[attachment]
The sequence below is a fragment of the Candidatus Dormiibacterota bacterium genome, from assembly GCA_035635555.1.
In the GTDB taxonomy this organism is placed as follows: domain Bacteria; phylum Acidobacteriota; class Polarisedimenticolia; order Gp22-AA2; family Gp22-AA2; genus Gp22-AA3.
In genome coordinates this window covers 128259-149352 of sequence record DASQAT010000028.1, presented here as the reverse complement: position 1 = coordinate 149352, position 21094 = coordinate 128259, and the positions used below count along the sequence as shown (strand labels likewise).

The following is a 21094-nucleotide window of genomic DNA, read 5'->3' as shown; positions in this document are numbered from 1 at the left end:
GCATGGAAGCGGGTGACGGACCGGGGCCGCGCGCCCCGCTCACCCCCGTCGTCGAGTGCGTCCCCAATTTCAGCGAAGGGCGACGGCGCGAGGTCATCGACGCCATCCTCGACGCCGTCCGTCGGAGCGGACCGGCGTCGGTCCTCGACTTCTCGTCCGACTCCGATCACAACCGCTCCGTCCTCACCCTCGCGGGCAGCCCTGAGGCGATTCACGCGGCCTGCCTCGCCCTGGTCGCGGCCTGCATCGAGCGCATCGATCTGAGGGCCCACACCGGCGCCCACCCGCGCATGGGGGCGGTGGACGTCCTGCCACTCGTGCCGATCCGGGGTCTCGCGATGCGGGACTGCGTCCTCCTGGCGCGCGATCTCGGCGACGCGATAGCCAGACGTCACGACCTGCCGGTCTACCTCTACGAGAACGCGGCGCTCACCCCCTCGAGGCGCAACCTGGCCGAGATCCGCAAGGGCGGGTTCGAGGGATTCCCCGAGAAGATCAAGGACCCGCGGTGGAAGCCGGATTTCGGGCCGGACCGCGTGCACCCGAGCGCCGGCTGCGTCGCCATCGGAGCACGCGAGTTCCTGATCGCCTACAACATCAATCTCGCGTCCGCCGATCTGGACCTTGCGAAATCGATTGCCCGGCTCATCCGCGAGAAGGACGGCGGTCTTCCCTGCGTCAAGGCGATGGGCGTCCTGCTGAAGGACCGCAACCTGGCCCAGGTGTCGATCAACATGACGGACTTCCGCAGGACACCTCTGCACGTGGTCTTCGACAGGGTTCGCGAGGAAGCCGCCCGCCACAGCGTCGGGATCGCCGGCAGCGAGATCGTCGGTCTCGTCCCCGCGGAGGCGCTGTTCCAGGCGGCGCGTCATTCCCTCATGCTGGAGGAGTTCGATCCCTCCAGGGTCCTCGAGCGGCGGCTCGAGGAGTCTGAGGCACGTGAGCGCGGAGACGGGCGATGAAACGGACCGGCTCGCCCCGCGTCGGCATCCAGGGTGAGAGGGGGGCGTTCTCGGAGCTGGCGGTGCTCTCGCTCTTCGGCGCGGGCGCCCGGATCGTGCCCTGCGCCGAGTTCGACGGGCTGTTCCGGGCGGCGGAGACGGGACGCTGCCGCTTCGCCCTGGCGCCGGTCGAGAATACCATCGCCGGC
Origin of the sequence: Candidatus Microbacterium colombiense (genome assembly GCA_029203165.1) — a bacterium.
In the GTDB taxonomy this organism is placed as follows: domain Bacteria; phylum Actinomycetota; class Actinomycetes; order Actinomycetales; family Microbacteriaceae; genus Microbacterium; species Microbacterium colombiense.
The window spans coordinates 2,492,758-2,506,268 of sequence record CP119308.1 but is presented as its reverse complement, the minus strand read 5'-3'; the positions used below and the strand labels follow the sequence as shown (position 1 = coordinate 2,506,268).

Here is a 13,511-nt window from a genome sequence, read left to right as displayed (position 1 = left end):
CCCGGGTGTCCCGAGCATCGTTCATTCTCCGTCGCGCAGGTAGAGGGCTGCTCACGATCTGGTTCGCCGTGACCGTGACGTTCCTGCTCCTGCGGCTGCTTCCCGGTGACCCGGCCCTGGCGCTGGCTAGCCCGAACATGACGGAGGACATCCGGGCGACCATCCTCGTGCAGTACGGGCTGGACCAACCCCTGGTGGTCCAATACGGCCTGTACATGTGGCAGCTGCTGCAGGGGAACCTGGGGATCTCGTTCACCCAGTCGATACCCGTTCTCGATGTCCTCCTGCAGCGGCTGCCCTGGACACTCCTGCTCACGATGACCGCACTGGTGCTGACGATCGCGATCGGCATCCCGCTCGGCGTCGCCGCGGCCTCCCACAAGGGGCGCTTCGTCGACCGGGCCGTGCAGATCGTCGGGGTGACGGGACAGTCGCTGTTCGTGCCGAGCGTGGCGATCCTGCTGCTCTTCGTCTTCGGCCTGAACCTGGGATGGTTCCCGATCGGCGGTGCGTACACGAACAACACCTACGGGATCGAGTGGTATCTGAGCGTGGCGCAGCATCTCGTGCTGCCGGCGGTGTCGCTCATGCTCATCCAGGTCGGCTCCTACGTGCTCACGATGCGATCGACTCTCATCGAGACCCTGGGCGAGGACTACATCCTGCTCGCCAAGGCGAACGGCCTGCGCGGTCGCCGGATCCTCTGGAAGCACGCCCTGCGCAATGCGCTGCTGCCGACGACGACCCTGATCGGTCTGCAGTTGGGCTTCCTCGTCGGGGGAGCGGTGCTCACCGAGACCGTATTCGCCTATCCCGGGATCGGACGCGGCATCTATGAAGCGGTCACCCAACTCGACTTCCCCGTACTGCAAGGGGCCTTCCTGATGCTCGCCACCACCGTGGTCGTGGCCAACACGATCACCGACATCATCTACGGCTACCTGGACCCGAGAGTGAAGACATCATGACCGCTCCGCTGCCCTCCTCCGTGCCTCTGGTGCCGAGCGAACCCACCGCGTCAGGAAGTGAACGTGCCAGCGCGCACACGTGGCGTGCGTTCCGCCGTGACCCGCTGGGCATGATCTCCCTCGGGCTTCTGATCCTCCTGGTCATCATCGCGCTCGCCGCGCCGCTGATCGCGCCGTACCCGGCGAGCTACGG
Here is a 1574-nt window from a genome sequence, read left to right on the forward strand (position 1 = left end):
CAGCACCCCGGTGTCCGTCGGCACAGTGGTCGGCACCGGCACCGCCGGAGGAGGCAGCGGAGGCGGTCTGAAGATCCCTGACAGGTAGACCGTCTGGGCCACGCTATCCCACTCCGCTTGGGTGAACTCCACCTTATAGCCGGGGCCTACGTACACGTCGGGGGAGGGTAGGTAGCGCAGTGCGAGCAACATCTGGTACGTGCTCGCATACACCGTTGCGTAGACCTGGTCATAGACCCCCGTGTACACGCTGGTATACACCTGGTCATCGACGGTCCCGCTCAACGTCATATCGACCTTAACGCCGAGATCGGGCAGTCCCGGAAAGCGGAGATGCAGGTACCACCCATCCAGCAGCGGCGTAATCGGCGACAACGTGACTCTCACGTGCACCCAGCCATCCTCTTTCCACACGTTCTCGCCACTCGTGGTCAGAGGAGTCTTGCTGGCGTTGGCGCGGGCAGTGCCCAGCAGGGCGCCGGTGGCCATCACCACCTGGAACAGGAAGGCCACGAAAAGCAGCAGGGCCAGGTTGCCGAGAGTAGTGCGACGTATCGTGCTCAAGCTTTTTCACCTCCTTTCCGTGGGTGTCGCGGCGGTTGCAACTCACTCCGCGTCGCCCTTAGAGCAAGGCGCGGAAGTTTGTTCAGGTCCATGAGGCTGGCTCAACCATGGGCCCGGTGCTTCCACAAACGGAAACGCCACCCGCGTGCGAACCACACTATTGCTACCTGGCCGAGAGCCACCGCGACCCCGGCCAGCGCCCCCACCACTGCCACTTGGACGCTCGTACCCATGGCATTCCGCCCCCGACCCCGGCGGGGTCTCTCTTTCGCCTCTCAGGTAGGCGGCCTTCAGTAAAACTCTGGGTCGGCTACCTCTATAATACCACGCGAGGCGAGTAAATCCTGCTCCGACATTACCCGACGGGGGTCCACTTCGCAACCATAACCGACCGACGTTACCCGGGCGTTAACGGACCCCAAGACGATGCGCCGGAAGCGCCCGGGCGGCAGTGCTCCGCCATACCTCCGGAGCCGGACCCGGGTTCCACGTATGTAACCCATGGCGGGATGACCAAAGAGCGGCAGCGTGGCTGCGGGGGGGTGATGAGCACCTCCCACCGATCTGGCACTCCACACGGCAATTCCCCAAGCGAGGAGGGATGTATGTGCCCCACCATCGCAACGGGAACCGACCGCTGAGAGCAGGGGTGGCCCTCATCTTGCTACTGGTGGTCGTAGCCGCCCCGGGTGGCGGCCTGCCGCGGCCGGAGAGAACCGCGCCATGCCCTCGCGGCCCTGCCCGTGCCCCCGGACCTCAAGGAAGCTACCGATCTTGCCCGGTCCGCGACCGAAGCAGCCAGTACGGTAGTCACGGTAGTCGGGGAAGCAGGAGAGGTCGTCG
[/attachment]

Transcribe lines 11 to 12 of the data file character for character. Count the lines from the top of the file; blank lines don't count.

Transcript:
Here is a 1574-nt window from a genome sequence, read left to right on the forward strand (position 1 = left end):
CAGCACCCCGGTGTCCGTCGGCACAGTGGTCGGCACCGGCACCGCCGGAGGAGGCAGCGGAGGCGGTCTGAAGATCCCTGACAGGTAGACCGTCTGGGCCACGCTATCCCACTCCGCTTGGGTGAACTCCACCTTATAGCCGGGGCCTACGTACACGTCGGGGGAGGGTAGGTAGCGCAGTGCGAGCAACATCTGGTACGTGCTCGCATACACCGTTGCGTAGACCTGGTCATAGACCCCCGTGTACACGCTGGTATACACCTGGTCATCGACGGTCCCGCTCAACGTCATATCGACCTTAACGCCGAGATCGGGCAGTCCCGGAAAGCGGAGATGCAGGTACCACCCATCCAGCAGCGGCGTAATCGGCGACAACGTGACTCTCACGTGCACCCAGCCATCCTCTTTCCACACGTTCTCGCCACTCGTGGTCAGAGGAGTCTTGCTGGCGTTGGCGCGGGCAGTGCCCAGCAGGGCGCCGGTGGCCATCACCACCTGGAACAGGAAGGCCACGAAAAGCAGCAGGGCCAGGTTGCCGAGAGTAGTGCGACGTATCGTGCTCAAGCTTTTTCACCTCCTTTCCGTGGGTGTCGCGGCGGTTGCAACTCACTCCGCGTCGCCCTTAGAGCAAGGCGCGGAAGTTTGTTCAGGTCCATGAGGCTGGCTCAACCATGGGCCCGGTGCTTCCACAAACGGAAACGCCACCCGCGTGCGAACCACACTATTGCTACCTGGCCGAGAGCCACCGCGACCCCGGCCAGCGCCCCCACCACTGCCACTTGGACGCTCGTACCCATGGCATTCCGCCCCCGACCCCGGCGGGGTCTCTCTTTCGCCTCTCAGGTAGGCGGCCTTCAGTAAAACTCTGGGTCGGCTACCTCTATAATACCACGCGAGGCGAGTAAATCCTGCTCCGACATTACCCGACGGGGGTCCACTTCGCAACCATAACCGACCGACGTTACCCGGGCGTTAACGGACCCCAAGACGATGCGCCGGAAGCGCCCGGGCGGCAGTGCTCCGCCATACCTCCGGAGCCGGACCCGGGTTCCACGTATGTAACCCATGGCGGGATGACCAAAGAGCGGCAGCGTGGCTGCGGGGGGGTGATGAGCACCTCCCACCGATCTGGCACTCCACACGGCAATTCCCCAAGCGAGGAGGGATGTATGTGCCCCACCATCGCAACGGGAACCGACCGCTGAGAGCAGGGGTGGCCCTCATCTTGCTACTGGTGGTCGTAGCCGCCCCGGGTGGCGGCCTGCCGCGGCCGGAGAGAACCGCGCCATGCCCTCGCGGCCCTGCCCGTGCCCCCGGACCTCAAGGAAGCTACCGATCTTGCCCGGTCCGCGACCGAAGCAGCCAGTACGGTAGTCACGGTAGTCGGGGAAGCAGGAGAGGTCGTCG